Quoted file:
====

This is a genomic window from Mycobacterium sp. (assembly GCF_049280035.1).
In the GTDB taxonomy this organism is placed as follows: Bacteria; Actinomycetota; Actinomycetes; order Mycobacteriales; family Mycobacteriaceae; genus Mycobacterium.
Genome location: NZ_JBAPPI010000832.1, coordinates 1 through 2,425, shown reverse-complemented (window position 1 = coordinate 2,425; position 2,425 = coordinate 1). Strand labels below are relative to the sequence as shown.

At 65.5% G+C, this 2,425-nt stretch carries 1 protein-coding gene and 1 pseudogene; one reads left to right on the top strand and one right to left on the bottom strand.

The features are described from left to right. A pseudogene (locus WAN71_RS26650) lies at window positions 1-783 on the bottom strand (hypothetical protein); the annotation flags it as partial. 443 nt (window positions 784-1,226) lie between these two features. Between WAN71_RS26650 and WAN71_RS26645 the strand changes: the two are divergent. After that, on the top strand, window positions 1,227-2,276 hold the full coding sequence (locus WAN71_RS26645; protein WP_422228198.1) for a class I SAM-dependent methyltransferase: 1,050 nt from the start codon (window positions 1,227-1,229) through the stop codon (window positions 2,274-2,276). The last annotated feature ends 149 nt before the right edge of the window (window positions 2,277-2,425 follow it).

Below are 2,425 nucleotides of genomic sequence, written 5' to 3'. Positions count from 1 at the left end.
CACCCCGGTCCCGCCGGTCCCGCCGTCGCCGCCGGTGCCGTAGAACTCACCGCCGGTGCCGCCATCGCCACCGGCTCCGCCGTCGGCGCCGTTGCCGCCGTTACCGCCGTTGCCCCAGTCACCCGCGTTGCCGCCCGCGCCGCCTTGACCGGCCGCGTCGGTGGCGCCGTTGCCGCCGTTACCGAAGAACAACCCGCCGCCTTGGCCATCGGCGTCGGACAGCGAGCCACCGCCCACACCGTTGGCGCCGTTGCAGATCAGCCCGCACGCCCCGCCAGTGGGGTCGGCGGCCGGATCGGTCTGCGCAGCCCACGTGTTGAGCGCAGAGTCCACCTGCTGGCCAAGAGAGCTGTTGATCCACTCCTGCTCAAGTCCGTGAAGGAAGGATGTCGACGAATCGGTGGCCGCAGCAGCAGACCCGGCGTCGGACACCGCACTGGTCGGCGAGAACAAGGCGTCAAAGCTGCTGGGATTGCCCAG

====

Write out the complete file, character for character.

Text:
This is a genomic window from Mycobacterium sp. (assembly GCF_049280035.1).
In the GTDB taxonomy this organism is placed as follows: Bacteria; Actinomycetota; Actinomycetes; order Mycobacteriales; family Mycobacteriaceae; genus Mycobacterium.
Genome location: NZ_JBAPPI010000832.1, coordinates 1 through 2,425, shown reverse-complemented (window position 1 = coordinate 2,425; position 2,425 = coordinate 1). Strand labels below are relative to the sequence as shown.

At 65.5% G+C, this 2,425-nt stretch carries 1 protein-coding gene and 1 pseudogene; one reads left to right on the top strand and one right to left on the bottom strand.

The features are described from left to right. A pseudogene (locus WAN71_RS26650) lies at window positions 1-783 on the bottom strand (hypothetical protein); the annotation flags it as partial. 443 nt (window positions 784-1,226) lie between these two features. Between WAN71_RS26650 and WAN71_RS26645 the strand changes: the two are divergent. After that, on the top strand, window positions 1,227-2,276 hold the full coding sequence (locus WAN71_RS26645; protein WP_422228198.1) for a class I SAM-dependent methyltransferase: 1,050 nt from the start codon (window positions 1,227-1,229) through the stop codon (window positions 2,274-2,276). The last annotated feature ends 149 nt before the right edge of the window (window positions 2,277-2,425 follow it).

Below are 2,425 nucleotides of genomic sequence, written 5' to 3'. Positions count from 1 at the left end.
CACCCCGGTCCCGCCGGTCCCGCCGTCGCCGCCGGTGCCGTAGAACTCACCGCCGGTGCCGCCATCGCCACCGGCTCCGCCGTCGGCGCCGTTGCCGCCGTTACCGCCGTTGCCCCAGTCACCCGCGTTGCCGCCCGCGCCGCCTTGACCGGCCGCGTCGGTGGCGCCGTTGCCGCCGTTACCGAAGAACAACCCGCCGCCTTGGCCATCGGCGTCGGACAGCGAGCCACCGCCCACACCGTTGGCGCCGTTGCAGATCAGCCCGCACGCCCCGCCAGTGGGGTCGGCGGCCGGATCGGTCTGCGCAGCCCACGTGTTGAGCGCAGAGTCCACCTGCTGGCCAAGAGAGCTGTTGATCCACTCCTGCTCAAGTCCGTGAAGGAAGGATGTCGACGAATCGGTGGCCGCAGCAGCAGACCCGGCGTCGGACACCGCACTGGTCGGCGAGAACAAGGCGTCAAAGCTGCTGGGATTGCCCAG